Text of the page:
Sometimes when you hit upon a simple game design concept, you’ve just gotta run with it. The concept might be as easy as a deck of cards and a writing board; and when that game turns out to be loads of fun to play, well, that’s just icing on the cake. Join Andy as he reviews Blank Slate from The Op.
Blank Slate in 90 Seconds
In Blank Slate players compete to be the first to earn 25 points by “completing” words or phrases printed on a card drawn by the current player.
Setup is quick: pass out a miniature dry erase board and marker to each player, shuffle the deck of word/phrase cards, and write everyone’s names down on the dry erase scoreboard.
Draw a card, then pick your preferred side. The cards will all have a single word or part of a word, and an empty space. Sometimes the space is at the beginning, sometimes it’s at the end. Show all the other players the card, then get to work.
Your goal is to write something in the blank space that completes a full word or phrase. Scoring is almost as easy. Once everyone has revealed their answer, look around the table. Any player whose answer exactly matches that of one other player receives 3 points. Any player whose answer has two or more matches receives 1 point. Finally, any player whose answer has zero matches receives 0 points.
Play until one player hits 25, and they’re the winner. And that’s how you play Blank Slate!
I can remember back in 2015 when Codenames came out. It was a huge hit, but for some reason, I avoided playing it for almost a year. And then one game night I tried it with friends and immediately ordered a copy to take on vacation with me. It turns out one of the things I loved about Codenames was the word association aspect. It requires quick thinking and a good vocabulary, but most of all it expects you to know the people you’re playing with.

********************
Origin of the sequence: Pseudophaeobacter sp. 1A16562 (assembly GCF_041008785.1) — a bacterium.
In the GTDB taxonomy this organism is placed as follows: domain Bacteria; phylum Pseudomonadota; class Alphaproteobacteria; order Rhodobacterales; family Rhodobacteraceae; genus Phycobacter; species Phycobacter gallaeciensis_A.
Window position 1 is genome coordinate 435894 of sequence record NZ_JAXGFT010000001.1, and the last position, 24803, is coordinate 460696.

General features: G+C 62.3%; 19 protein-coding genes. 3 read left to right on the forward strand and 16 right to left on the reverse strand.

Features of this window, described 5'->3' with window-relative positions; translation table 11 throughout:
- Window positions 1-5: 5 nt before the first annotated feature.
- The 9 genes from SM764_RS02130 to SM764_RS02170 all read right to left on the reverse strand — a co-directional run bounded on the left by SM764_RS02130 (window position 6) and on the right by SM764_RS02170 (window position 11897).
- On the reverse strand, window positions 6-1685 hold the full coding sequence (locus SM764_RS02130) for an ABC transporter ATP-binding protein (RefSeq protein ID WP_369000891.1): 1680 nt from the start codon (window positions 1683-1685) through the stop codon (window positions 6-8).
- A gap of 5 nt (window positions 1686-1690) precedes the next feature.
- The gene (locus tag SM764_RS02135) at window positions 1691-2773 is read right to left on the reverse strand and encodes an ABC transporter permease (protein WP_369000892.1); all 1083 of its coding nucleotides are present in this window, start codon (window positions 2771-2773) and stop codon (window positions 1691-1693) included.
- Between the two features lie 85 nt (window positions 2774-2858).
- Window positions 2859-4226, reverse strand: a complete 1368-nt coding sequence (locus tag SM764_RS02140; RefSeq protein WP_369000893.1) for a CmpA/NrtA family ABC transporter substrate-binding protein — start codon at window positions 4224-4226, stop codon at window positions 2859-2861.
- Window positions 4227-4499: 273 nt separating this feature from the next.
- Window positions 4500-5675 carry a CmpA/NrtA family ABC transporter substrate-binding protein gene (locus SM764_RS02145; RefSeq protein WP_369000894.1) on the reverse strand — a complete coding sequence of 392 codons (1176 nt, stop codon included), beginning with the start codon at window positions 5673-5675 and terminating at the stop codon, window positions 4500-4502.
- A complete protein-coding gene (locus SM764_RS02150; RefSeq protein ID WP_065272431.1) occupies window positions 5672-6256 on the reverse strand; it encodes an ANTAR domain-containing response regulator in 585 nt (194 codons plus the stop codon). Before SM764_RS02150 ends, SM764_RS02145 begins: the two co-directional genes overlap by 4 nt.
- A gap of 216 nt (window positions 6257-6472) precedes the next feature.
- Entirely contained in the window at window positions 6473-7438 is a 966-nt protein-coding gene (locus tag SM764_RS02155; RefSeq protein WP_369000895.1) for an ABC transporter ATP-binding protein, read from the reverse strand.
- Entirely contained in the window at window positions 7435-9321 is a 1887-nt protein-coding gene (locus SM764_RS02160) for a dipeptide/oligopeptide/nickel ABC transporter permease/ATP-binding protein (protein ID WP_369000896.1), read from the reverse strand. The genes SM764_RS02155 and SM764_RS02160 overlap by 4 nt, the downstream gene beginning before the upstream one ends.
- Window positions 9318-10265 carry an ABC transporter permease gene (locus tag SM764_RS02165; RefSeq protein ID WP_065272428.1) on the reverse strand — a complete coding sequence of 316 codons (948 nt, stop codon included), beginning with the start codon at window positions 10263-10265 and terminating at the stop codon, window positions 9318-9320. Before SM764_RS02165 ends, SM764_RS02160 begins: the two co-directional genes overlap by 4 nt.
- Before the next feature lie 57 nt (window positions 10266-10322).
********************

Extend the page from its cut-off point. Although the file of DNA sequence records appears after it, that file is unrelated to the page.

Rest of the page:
Blank Slate has a lot of similarities to Codenames. You’re presented with a blank space and you’re expected to fill it, but you want to do so in such a way as to maximize your points. And that requires you to avoid the obvious answers in favor of an answer just obscure enough that your wife will guess the same thing…but not your father in law, or daughter, or best friend. And the entire game they’re all doing the same thing. But then you go through a couple of turns where you get 4 other people guessing the same word, or worse no one. And the other player’s points are adding up and you’ve got to reevaluate your approach…or maybe I’m just overthinking it.
Blank Slate is not a deep game, but it is a fun one. The components are good, the gameplay is solid, and it supports up to 8 players. And if you enjoy word games like Codenames, Just One, So Clover, or Master Word, then Blank Slate is a great addition to your library.